High inflation and the threat of a recession have put a damper on investment banking business, with stock and bond sales and M&A deals declining from last year, and that's likely to be reflected in a hit to bankers' bonuses, according to a report released on Tuesday from Johnson Associates, Inc.
Underwriting bankers are expected to have the largest decrease in bonuses, with their incentive pay dropping by as much as 45% from 2021. Bonuses for mergers and acquisition bankers will likely fall by 15-20%.
- a new report shows that bankers will receive smaller bonuses this year
- Underwriting bankers are expected to be hit the hardest, with their incentive pay dropping by up to 45%
- The financial sector continues to perform worse than in 2021, and banks are beginning to lay off employees
“It’s a cyclical business, and it fell off of a cliff this year,” Alan Johnson, managing director of Johnson Associates, said in an interview with Bloomberg. “There will be a lot of unhappy people by the end of the year.”
Asset management bankers will likely see a 25% decline in their bonuses, and wealth management bankers may see a 15-20% decrease, the report said.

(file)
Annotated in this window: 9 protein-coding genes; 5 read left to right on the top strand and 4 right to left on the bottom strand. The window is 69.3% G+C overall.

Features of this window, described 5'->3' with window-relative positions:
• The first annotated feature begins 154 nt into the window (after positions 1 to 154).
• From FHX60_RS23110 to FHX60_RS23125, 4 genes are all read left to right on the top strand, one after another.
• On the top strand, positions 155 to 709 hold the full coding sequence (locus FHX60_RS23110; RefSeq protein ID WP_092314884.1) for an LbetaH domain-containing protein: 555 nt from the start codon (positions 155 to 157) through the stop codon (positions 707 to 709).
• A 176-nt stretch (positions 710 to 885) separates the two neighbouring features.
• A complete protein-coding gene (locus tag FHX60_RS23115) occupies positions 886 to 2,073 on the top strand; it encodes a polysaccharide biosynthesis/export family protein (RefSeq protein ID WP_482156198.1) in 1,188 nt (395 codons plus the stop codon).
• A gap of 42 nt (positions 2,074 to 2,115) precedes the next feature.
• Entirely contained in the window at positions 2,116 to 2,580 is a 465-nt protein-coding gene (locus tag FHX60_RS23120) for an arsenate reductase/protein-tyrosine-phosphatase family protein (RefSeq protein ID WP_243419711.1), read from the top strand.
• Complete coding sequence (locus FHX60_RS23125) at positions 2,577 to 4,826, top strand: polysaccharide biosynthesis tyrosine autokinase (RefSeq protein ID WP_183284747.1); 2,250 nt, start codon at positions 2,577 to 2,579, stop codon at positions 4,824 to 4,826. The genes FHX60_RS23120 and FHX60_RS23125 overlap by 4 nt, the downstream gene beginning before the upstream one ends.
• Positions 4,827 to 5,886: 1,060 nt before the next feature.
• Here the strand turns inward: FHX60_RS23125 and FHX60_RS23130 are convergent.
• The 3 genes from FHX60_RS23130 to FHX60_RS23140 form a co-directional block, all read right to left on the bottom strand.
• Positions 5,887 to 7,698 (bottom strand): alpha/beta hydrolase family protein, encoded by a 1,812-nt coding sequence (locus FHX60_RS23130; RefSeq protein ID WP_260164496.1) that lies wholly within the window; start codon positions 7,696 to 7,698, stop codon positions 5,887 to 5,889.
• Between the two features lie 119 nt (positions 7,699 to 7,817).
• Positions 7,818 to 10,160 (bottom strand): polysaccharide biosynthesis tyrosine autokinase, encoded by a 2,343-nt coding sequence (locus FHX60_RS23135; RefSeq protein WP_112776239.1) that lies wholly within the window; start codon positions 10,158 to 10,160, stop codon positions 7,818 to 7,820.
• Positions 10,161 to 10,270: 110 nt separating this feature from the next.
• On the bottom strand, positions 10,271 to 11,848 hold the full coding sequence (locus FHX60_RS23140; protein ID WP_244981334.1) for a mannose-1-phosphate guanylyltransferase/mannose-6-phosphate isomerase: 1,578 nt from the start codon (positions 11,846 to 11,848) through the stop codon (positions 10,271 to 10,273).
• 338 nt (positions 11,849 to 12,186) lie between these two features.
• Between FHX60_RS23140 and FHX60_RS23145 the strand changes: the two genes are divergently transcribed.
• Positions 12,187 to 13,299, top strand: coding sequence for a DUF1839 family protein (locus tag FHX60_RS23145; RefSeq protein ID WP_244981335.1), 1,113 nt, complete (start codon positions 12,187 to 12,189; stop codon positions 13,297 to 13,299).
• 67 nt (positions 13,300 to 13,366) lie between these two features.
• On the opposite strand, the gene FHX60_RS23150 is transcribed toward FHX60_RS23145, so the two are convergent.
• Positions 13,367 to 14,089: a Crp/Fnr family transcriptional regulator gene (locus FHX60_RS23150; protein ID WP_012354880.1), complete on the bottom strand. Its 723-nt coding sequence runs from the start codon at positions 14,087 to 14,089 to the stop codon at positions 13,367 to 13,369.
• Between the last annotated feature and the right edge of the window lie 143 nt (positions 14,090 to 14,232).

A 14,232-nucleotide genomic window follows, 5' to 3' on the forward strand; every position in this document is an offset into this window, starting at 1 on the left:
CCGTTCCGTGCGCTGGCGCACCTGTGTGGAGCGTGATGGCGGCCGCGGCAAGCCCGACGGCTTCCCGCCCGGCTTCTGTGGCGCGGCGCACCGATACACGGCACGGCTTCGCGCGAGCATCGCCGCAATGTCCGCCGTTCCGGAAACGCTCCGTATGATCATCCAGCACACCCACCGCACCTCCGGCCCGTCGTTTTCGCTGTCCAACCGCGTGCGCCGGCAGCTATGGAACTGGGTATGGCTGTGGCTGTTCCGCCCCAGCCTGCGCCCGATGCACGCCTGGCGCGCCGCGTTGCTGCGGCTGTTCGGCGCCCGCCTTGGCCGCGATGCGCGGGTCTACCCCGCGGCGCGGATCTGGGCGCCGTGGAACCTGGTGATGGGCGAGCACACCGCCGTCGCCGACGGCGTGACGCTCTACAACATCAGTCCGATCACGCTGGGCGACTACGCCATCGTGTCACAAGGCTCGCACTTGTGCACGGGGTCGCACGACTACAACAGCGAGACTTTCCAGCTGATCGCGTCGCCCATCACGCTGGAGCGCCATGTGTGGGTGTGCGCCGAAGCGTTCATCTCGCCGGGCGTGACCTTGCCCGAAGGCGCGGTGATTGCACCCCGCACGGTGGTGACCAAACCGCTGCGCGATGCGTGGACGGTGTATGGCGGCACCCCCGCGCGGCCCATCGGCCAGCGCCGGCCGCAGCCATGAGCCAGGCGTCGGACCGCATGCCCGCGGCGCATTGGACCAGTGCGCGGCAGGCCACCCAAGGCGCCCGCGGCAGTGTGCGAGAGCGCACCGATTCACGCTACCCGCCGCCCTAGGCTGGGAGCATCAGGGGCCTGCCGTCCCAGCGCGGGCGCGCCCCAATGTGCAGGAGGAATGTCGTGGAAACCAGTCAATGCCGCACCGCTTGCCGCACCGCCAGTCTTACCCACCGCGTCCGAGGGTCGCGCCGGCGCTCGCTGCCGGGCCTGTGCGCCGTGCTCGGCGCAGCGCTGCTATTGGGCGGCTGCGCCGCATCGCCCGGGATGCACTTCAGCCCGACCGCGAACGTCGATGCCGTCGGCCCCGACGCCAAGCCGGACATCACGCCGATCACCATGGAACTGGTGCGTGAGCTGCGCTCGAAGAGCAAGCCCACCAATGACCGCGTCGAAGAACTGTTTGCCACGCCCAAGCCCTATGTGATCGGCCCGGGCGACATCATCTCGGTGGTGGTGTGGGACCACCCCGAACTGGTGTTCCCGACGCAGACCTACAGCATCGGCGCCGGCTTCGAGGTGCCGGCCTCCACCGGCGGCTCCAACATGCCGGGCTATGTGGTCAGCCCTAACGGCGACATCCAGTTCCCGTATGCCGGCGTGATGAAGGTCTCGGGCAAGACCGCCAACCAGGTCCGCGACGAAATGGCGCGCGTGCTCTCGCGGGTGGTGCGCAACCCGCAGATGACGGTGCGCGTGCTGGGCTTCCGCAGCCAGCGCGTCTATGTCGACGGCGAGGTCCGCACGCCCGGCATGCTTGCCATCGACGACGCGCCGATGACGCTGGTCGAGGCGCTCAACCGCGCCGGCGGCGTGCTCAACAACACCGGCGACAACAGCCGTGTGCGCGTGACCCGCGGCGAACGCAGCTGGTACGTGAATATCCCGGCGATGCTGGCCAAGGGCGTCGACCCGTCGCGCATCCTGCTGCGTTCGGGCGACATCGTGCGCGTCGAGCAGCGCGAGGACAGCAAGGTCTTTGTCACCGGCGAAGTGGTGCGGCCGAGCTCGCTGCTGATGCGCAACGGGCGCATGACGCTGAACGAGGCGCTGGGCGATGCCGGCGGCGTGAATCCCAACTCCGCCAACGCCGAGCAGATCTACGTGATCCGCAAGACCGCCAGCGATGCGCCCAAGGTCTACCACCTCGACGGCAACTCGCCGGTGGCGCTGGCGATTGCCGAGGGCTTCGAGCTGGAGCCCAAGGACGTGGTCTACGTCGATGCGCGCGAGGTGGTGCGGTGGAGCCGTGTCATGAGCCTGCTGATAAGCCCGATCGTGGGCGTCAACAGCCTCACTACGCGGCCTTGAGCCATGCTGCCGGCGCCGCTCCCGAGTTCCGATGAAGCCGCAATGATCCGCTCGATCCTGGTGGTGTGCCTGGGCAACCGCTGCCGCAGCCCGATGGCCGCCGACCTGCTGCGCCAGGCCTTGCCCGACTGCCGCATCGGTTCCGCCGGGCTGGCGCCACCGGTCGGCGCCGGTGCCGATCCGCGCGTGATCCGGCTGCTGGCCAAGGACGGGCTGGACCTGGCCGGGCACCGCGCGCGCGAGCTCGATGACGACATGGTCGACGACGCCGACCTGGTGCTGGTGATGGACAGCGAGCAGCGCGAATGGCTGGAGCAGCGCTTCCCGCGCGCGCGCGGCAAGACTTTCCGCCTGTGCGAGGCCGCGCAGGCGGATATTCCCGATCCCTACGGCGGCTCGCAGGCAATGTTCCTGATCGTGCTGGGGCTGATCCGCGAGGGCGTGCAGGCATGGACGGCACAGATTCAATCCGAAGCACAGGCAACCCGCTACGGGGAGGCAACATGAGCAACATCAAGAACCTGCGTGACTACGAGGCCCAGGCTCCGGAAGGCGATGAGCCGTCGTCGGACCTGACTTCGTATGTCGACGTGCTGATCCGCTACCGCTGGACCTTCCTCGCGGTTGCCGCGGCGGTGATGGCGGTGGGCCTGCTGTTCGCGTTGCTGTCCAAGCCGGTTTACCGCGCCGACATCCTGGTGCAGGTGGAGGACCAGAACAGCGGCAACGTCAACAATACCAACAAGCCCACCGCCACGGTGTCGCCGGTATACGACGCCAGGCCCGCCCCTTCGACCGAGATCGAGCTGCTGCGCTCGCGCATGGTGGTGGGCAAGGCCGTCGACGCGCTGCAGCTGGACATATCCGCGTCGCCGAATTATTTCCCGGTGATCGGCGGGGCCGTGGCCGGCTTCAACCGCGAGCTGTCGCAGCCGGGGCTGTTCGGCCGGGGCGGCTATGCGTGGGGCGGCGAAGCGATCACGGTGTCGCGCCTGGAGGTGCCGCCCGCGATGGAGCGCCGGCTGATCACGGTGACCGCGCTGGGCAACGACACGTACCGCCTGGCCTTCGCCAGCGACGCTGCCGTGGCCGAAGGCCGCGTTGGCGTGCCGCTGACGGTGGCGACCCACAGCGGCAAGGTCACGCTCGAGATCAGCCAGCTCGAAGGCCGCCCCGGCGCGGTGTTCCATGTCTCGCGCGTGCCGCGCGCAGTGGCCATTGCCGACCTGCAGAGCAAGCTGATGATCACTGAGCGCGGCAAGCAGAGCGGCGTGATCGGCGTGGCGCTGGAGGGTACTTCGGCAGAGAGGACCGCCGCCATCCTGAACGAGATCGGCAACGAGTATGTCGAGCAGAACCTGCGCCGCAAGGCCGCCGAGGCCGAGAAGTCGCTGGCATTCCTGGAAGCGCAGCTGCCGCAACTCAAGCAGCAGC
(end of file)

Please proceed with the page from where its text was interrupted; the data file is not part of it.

The report is just the latest sign of disappointing bonuses after New York State Comptroller Thomas DiNapoli predicted last month that Wall Street bonuses would fall more than 22% from 2021.
Bad Year in Finance
This year has been a tough year for the financial sector after achieving record highs in 2021. Johnson Associates reports that asset managers and alternatives stocks have underperformed the S&P 500 year-to-date, falling 27% and 28%, respectively.
Investment banking revenue at five of the biggest Wall Street firms fell by more than 45% in the first nine months of 2022. Inflation, the fear of a recession and global tensions are some of the main causes, as they have led to an unpredictable market and thus fewer IPOs and deals.
"The industry was at a bubble level last year," Johnson said to Reuters. "The bubble burst, and now we're having a hangover.”
There may also be significant hiring slowdowns at these banks, with many already reducing hiring plans or laying off workers.
In September, Goldman Sachs began a round of job cuts, looking to fire around 500 bankers as their profits continued to fall. Morgan Stanley plans to start a round of layoffs sometime soon as dealmaking slows down, Reuters reported.
Despite the layoffs, base salaries will increase 4-5% for the second year in a row, Johnson's report said.
While dealmakers have struggled in this market, traders continue to succeed, as fixed-income traders will see a 15-20% increase in their bonuses.
“Overall, that business will continue to be the star,” Johnson said to Bloomberg, while those in equity underwriting and M&A see a massive decrease in their compensation. “They should see it coming, but deniability is always strong.”